The Seabee deployment began with Amphibious Construction Battalion (ACB) ONE which moved to the Port of Jubail, Saudi Arabia to unload Maritime Prepositioning Squadrons (MPSRON) TWO and THREE. In addition to unloading the ships which was accomplished in near record time due to the massive modern port facilities in Jubail, they installed the Amphibious Bulk Fuel System to pump fuel ashore. The shallow coastal waters increased the pumping distance beyond the capacity of a single system and required them to hook together two separate systems in series, something that the systems were not designed for. Later ACB TWO would deploy along with an Underwater Construction Team (UCT) in case the Off-shore Petroleum Distribution System (OPDS) was needed.
The initial employment for the Naval Mobile Construction Battalions (NMCB) based on a request for forces from FIRST Marine Expeditionary Force (I MEF) focused on expanding existing airfields. The runways at Jubail and King Abdul Aziz Saudi Arabia and Shaik Isa Bahrain were sufficient to support flight operations. What was not sufficient were parking areas which would have to bed down roughly 100 aircraft at each site while allowing sufficient clearance between them to avoid sympathetic explosions if one was hit during an attack. The final requirement was to bed down Marines throughout the Jubail area and to improve the port as needed to support operations. This estimated work would require four NMCBs to deploy the Central Command Theater. The battalions would be sourced from the forward deployment sites in Guam (NMCB 40), Okinawa (NMCB 7) and Roosevelt Roads (NMCB 4), Puerto Rico. The European Command would not release the Rota battalion so the decision was to deploy NMCB 5 which was half way through its homeport in Port Hueneme.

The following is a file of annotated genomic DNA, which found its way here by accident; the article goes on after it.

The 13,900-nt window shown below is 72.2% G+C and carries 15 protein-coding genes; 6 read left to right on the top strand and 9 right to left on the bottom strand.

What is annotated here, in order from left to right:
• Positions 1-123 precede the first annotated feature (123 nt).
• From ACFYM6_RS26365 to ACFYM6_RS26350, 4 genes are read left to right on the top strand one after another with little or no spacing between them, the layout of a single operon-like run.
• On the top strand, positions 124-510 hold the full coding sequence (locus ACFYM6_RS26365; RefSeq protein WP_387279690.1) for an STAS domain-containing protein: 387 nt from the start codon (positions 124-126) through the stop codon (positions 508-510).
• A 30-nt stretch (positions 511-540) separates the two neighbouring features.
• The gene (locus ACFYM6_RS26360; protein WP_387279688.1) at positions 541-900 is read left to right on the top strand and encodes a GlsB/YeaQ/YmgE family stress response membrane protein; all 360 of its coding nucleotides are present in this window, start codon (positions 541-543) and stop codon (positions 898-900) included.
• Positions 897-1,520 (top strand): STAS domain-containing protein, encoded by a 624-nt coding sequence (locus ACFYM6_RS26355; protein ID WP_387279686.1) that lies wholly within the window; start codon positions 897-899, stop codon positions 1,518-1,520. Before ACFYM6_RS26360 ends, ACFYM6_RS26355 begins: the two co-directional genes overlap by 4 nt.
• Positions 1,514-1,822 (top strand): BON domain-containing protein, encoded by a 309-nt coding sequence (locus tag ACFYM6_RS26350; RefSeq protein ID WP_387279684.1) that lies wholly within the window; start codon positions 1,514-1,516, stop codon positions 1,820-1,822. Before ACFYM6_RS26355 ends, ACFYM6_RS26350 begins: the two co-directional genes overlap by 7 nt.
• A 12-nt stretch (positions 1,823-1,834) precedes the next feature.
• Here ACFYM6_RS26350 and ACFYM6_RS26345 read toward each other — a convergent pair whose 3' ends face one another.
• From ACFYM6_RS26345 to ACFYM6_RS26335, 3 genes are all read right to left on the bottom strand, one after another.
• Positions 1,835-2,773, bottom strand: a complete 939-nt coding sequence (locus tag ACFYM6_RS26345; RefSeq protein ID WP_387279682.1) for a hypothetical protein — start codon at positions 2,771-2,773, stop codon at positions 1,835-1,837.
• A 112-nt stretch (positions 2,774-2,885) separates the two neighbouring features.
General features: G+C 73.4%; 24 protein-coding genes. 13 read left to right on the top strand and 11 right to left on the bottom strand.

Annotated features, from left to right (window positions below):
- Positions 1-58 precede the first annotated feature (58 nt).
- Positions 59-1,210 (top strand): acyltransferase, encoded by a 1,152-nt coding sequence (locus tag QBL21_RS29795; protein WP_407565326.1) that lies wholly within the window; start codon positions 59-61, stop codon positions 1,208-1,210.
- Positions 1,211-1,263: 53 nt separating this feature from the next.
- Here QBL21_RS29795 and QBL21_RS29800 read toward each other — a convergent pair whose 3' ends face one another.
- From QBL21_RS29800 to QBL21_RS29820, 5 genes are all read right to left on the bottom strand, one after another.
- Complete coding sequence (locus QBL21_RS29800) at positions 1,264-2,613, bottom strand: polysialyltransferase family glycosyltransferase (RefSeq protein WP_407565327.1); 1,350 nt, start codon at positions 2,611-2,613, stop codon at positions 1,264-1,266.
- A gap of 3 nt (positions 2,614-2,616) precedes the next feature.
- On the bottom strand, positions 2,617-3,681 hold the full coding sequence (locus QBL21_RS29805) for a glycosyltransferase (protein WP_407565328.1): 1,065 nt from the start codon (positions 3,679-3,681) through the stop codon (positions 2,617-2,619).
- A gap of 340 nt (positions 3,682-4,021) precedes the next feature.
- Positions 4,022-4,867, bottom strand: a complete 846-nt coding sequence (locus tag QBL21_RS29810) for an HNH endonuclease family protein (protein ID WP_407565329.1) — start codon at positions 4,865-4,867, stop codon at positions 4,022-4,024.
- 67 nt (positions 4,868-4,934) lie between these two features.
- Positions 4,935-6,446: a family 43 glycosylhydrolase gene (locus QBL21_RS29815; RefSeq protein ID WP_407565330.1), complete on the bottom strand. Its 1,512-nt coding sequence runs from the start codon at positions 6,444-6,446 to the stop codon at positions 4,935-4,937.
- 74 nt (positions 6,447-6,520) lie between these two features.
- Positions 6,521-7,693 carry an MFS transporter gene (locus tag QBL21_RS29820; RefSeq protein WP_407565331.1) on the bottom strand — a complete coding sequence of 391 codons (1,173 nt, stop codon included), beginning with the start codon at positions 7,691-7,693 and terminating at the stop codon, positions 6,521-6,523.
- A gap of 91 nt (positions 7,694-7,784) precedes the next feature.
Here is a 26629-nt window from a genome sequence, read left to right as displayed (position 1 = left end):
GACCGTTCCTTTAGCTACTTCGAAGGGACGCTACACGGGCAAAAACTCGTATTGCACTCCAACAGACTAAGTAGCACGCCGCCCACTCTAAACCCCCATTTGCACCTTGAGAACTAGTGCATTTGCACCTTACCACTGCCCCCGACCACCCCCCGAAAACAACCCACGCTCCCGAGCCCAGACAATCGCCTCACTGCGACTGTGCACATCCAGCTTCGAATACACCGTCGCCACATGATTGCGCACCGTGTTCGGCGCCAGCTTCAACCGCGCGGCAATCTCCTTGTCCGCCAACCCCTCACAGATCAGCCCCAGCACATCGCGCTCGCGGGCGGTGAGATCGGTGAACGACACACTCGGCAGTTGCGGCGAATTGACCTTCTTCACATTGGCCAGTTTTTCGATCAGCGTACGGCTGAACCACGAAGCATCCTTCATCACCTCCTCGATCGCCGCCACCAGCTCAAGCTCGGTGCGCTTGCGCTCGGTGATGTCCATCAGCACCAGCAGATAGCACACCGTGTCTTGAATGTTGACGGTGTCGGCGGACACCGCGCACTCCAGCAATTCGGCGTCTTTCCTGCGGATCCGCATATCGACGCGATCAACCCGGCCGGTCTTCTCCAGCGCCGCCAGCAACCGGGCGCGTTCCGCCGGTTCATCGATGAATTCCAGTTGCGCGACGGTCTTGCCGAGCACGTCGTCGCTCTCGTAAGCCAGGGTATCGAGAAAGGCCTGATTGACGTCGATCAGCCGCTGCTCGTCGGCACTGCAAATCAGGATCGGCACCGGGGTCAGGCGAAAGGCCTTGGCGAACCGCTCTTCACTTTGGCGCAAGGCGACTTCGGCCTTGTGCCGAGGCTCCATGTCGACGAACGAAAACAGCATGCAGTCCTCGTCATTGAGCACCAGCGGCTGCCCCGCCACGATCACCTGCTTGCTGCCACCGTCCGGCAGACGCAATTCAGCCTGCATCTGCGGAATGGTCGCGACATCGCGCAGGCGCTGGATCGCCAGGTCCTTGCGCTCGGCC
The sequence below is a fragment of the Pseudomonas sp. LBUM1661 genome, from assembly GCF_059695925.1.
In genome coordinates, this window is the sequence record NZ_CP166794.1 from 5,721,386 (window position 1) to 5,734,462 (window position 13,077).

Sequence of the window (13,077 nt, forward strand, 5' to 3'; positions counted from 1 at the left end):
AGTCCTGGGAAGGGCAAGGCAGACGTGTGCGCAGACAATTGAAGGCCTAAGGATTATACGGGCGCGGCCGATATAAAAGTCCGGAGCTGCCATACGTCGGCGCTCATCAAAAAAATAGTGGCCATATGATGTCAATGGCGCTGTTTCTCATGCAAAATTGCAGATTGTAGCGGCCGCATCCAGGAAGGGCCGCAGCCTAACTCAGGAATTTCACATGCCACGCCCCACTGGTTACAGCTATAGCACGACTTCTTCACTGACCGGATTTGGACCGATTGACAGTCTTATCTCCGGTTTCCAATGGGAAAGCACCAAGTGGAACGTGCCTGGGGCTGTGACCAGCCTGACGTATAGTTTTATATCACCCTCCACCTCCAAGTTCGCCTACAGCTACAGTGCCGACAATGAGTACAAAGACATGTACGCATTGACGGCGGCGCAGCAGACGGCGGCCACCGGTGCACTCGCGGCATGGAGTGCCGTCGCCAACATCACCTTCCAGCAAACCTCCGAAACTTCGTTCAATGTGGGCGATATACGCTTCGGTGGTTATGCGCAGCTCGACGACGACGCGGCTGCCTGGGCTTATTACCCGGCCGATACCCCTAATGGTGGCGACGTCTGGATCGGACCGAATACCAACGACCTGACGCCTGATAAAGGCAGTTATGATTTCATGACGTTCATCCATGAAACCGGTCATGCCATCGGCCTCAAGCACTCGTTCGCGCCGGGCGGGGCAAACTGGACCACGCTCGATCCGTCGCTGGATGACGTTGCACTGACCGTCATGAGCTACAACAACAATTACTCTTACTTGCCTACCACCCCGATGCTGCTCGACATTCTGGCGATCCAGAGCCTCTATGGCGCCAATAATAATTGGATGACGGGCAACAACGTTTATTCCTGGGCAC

The command and control of the battalions in Theater was problematic as there were no active Naval Construction Regiments (NCR). A provisional command element, designated Commander Construction Battalions Pacific Forward Deployed (COMCBPAC FOXTROT DELTA) was formed with personnel from COMCBPAC, COMCBLANT and the 31st NCR. Then CAPT Mike Johnson, the 31st NCR CSO was assigned to command the operation.
Deployment orders were issued on 7 August 1990. Initially Air Details were sent from each battalion. The demand for airlift was extensive which delayed the units’ arrival. The Air Det from NMCB 5 arrived in late August with others closing by mid-September 1990. Most of the battalions’ equipment was sent by ship with the final units arriving in mid-October 1990. NMCB 5 was stationed at Jubail Airfield, NMCB 7 at Shaik Isa and NMCB 40 and 4 shared a partially completed contractor camp in Jubail.
The Seabees immediately began work at the airfields with the second priority being the creation of hasty ammunition supply points (ASP) to store the Marines’ mountains of munitions. The various ASPs were several square kilometers in area and along with the airfield expansions required massive earth moving operations to complete them. The final part of the initial effort was to construct tent decks, burnout heads, shave stands and Southwest Asia huts for galleys and admin spaces to improve living conditions for the Marines at all locations.
While the NMCBs completed their work, Construction Battalion Units (CBU) 411 and 415 from Little Creek and Norfolk deployed as the maintenance crew for Fleet Hospital FIVE. This was the first operational employment of a Fleet Hospital. Later in the operation, Fleet Hospitals FIFTEEN and SIX along with their assigned two CBHUs would also deploy.